• Go to the following Secure Bootloader scripts folder path, and open the command prompt to run the bootloader host script btl_host.py.

scripts folder path:
<Your_Secure_Bootloader_Downloaded_Path>/pic32cm_ls60_cpro_secure_boot/scripts

  • Execute the following command to show the help menu for the btl_host.py script.
python btl_host.py --help
script_help.png
  • Copy pic32cm_ls60_cpro_NonSecure.X.production.unified.bin from C:/secure_boot/hex/test_app to <Your_Secure_Bootloader_Downloaded_Path>/pic32cm_ls60_cpro_secure_boot/scripts
  • The following command sends the test application's Unified binary from Host-PC to the PIC32CM LS60 Curiosity Pro Evaluation Kit and updates the User Row fuse configurations bits.
    • Note: Replace the COM port number with the USB-UART Serial COM port which is enumerated when you connect the Type-A male to Mini-B USB cable to Mini-B USB-UART Click on board.
python btl_host.py -v -u even -i COM27 -d PIC32CM -a 0x1000 -f pic32cm_ls60_cpro_NonSecure.X.production.unified.bin -c application_user_configurations_out.txt
  • See the following output on the command prompt.
program_application_01.png
  • Observe the LED1 (Red-LED) blinking while receiving the test application.
  • After receiving the test application's unified binary and update of device configuration bits, remove the Mini-USB from the USB-UART Click board and reset the device.

3

Red LED1 starts toggling indicating Secure and successful test application booting.

  • Now the LED1 (Red-LED) toggles and prints a message in the Virtual COM as shown in the accompanying image, indicating the test application is loaded from the Secure Bootloader.
app_log_01.png
  • Press and hold the Switch SW0 key to trigger the Secure Bootloader to program the test application once again or with the new application.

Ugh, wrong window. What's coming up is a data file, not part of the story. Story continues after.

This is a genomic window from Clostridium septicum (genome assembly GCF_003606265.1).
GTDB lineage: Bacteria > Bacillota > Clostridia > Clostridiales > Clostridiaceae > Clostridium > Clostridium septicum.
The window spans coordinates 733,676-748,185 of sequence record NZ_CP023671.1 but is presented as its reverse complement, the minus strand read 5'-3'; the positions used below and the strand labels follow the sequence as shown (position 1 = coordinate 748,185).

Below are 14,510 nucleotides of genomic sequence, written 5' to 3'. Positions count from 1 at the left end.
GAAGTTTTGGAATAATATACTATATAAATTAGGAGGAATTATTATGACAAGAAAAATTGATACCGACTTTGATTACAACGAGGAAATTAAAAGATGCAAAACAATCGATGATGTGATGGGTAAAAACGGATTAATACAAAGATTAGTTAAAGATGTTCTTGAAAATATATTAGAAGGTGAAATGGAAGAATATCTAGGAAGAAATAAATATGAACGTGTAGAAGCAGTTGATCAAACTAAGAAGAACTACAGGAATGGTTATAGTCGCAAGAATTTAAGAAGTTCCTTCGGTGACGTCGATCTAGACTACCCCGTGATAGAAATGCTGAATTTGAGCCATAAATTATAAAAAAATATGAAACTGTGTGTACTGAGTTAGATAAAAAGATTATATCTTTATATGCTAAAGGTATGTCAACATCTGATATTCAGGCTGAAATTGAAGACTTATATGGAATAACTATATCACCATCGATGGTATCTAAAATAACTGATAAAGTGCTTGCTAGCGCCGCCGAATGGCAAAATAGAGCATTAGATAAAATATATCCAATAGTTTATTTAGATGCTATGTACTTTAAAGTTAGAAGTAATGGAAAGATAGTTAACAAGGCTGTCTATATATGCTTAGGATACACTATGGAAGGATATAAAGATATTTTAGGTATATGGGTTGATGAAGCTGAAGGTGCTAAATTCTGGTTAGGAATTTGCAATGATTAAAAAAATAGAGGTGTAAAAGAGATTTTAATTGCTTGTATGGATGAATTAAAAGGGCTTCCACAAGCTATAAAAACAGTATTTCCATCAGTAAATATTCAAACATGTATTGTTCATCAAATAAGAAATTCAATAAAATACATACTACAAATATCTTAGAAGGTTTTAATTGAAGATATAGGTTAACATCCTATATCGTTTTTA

app_log_02.png
  • Notice that the green LED0 turns ON when the Secure Bootloader is triggered.
    • Now open MPLAB X IDE and check the Device Fuse Configuration Bits after programming the test application. Go to Window > Target Memory Views > Configuration Bits in the MPLAB X IDE. The configuration bits are saved in the secure_bootloader_with_tpds.c file.
    • In this file, notice that only User Row configurations (i.e., USER WORD) are updated based on the Test Application's configuration, whereas the Boot Configuration Row (i.e., BOCOR WORD) is not modified.
    • You can check the diff of the secure_bootloader_with_tpds.c and secure_bootloader_with_tpds_and_application.c present in the scripts folder to see which user configuration bitfields are updated by the Bootloader script based on the application's project configuration.

Step 3.3: Impersonating Bootloader

  1. Open the Secure Bootloader project in the MPLAB X IDE and build the project. Once the build process is complete, the pic32cm_ls60_cpro_Secure.X.production.hex file will be generated in the path where you have created the Secure Bootloader project path. i.e., <Your_Secure_Bootloader_Project_Path>/secure_boot/hex/secure_bootloader.
  2. Program the pic32cm_ls60_cpro_Secure.X.production.hex file using MPLAB X IDE.